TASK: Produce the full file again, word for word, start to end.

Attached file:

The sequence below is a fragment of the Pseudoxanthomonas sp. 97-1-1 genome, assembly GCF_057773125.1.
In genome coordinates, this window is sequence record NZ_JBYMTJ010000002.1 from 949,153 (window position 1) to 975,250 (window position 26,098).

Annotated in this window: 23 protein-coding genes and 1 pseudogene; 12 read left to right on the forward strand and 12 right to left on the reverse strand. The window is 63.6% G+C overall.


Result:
The sequence below is a fragment of the Pseudoxanthomonas sp. 97-1-1 genome, assembly GCF_057773125.1.
In genome coordinates, this window is sequence record NZ_JBYMTJ010000002.1 from 949,153 (window position 1) to 975,250 (window position 26,098).

Annotated in this window: 23 protein-coding genes and 1 pseudogene; 12 read left to right on the forward strand and 12 right to left on the reverse strand. The window is 63.6% G+C overall.